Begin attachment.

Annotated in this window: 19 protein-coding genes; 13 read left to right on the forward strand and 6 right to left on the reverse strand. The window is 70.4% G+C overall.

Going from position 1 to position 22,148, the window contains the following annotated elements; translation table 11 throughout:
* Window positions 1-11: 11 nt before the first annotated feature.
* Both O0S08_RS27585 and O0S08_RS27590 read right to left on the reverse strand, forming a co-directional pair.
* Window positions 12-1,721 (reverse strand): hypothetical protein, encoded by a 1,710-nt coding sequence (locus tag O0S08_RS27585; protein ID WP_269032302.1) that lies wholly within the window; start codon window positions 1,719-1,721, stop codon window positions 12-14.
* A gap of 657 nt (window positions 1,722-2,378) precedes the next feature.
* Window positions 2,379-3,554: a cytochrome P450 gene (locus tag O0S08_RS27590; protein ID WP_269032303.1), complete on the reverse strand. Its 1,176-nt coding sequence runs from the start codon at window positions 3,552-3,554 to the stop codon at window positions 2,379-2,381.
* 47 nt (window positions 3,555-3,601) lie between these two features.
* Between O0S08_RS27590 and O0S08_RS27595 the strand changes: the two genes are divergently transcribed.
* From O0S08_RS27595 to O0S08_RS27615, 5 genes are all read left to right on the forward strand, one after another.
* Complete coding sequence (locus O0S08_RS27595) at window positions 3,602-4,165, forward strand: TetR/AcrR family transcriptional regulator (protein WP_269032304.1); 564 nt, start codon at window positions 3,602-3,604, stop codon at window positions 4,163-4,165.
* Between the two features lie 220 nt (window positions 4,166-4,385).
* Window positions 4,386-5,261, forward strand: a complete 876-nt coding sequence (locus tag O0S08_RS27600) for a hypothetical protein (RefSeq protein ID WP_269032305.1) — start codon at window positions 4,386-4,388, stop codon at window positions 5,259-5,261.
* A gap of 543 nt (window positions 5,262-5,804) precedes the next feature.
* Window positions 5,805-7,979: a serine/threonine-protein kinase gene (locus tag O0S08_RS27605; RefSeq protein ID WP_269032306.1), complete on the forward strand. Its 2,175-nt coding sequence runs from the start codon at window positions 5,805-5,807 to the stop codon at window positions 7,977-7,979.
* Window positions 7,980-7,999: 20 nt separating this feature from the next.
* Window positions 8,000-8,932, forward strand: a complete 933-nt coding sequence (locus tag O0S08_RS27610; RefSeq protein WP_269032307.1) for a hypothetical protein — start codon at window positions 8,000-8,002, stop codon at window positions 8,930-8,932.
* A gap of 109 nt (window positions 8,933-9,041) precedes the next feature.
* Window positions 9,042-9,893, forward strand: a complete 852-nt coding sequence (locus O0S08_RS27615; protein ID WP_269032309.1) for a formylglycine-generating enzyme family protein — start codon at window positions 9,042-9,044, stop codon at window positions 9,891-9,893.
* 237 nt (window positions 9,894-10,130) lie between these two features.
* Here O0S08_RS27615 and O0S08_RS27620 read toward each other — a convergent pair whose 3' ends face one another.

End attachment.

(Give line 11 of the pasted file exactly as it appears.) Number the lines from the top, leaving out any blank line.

* Complete coding sequence (locus O0S08_RS27595) at window positions 3,602-4,165, forward strand: TetR/AcrR family transcriptional regulator (protein WP_269032304.1); 564 nt, start codon at window positions 3,602-3,604, stop codon at window positions 4,163-4,165.